Foreign ministers from NATO's 32 member countries are gathering on May 30 to discuss a fresh military aid framework for Ukraine as the war-ravaged country struggles to cope with a wave of Russian strikes on civilian targets and advances by Moscow's forces in the northeastern Kharkiv region.

As the two-day informal meeting of the alliance is set to kick off in Prague, Russia launched a large-scale attack early on May 30, targeting military and civilian infrastructure in nine Ukrainian regions, causing casualties and damage.

Live Briefing: Russia's Invasion Of Ukraine

RFE/RL's Live Briefing gives you all of the latest developments on Russia's full-scale invasion, Kyiv's counteroffensive, Western military aid, global reaction, and the plight of civilians. For all of RFE/RL's coverage of the war in Ukraine, click here.

In the northeastern city of Kharkiv, Russian missiles struck two locations, wounding seven people, six of them women, regional Governor Oleh Synyehubov reported.

"A two-story administrative building was hit, resulting in partial destruction, followed by a fire. Six women and one man received minor injuries," Synyehubov said.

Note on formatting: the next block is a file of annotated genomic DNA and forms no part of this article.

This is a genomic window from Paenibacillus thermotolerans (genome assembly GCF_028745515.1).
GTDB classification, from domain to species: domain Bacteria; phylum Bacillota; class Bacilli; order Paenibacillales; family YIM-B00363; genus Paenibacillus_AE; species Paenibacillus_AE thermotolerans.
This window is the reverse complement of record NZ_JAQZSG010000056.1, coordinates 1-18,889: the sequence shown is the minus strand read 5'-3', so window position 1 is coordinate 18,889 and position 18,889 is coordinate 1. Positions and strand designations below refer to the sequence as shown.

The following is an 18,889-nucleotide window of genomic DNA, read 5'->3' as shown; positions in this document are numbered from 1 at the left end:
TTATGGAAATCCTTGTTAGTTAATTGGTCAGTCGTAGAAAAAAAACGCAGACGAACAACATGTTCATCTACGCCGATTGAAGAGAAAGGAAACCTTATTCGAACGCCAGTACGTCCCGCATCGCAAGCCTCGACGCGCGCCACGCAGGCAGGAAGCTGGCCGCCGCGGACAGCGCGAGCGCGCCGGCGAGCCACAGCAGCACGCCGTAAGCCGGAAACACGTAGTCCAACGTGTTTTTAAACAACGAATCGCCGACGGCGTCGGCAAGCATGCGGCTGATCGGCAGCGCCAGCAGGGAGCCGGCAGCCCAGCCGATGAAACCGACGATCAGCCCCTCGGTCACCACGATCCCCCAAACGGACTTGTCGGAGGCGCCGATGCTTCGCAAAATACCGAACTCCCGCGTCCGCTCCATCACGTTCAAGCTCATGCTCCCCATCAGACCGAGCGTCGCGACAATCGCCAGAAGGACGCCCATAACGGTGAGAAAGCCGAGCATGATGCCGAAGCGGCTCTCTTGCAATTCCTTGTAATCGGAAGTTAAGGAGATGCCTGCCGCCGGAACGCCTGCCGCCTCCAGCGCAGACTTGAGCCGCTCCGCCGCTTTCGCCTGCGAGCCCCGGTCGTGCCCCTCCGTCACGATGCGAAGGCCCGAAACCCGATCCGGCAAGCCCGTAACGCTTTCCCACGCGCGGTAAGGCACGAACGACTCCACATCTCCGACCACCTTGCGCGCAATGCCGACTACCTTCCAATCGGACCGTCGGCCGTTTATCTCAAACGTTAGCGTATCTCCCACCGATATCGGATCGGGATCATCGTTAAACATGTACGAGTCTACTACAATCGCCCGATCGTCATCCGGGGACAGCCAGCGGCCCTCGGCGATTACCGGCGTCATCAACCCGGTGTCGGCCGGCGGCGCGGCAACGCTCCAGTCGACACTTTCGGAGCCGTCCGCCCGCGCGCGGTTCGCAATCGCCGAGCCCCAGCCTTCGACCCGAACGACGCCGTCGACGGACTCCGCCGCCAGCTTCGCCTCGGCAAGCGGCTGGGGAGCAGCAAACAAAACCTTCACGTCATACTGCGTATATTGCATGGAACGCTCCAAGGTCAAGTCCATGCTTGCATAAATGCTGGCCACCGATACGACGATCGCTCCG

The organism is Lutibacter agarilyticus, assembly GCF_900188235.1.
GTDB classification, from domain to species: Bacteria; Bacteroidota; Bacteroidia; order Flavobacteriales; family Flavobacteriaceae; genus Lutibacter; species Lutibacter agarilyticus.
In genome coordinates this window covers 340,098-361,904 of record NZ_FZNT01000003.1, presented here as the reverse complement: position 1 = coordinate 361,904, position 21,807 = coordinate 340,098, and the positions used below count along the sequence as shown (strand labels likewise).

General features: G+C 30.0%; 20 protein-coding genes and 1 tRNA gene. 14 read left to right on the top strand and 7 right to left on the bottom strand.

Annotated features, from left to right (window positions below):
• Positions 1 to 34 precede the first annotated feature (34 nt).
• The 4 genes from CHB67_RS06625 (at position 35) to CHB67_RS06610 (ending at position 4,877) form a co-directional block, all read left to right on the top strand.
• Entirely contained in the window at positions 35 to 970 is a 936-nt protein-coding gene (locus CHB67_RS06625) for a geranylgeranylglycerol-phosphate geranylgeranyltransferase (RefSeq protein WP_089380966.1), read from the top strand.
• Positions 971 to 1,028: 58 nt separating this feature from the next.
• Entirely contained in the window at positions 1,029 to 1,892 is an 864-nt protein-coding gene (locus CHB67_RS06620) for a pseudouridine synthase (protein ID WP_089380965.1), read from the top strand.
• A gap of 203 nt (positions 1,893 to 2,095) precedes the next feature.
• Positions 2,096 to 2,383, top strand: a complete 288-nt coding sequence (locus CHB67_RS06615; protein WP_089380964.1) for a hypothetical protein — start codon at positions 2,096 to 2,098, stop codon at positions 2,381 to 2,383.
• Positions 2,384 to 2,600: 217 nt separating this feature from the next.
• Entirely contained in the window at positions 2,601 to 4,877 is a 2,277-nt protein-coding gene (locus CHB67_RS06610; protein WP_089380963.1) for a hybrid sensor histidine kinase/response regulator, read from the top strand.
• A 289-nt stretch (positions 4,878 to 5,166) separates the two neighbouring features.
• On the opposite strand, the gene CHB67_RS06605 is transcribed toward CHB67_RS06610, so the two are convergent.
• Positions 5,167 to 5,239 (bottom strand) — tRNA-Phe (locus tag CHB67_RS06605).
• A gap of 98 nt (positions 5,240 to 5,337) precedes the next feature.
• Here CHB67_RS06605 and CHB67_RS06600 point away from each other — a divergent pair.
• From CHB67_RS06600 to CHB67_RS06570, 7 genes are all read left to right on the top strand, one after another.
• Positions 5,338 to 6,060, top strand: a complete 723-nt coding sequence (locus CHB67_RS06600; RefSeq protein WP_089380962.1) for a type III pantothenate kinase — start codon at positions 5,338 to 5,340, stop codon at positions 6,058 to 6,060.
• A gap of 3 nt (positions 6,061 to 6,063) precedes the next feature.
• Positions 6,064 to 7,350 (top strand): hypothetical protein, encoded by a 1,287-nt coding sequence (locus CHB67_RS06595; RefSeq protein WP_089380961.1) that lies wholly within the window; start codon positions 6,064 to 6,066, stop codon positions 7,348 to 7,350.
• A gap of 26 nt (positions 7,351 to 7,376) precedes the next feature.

Kharkiv, Ukraine's second-largest city, is located just 35 kilometers from the Russian border and has been repeatedly pounded by Moscow's artillery and air strikes over the past several weeks as Ukraine's depleted air defenses and ammunition face increasing difficulties in repelling such attacks.

Kharkiv Mayor Ihor Terekhov earlier said critical infrastructure, including a gas pipeline, was damaged in the strikes that also triggered a fire.

Separately, the Ukrainian Air Force said it shot down all 32 drones and seven of the 19 cruise missiles launched by Russia.

The missiles and drones were shot down over the Khmelnytskiy, Dnipropetrovsk, Cherkasy, Kirovohrad, Zaporizhzhya, Odesa, Kherson, Kyiv, and Vinnytsya regions, the air force said.

The NATO gathering in the Czech capital, which will be attended by U.S. Secretary of State Antony Blinken, is to discuss an aid package for Ukraine that would be presented at NATO's summit in Washington in July.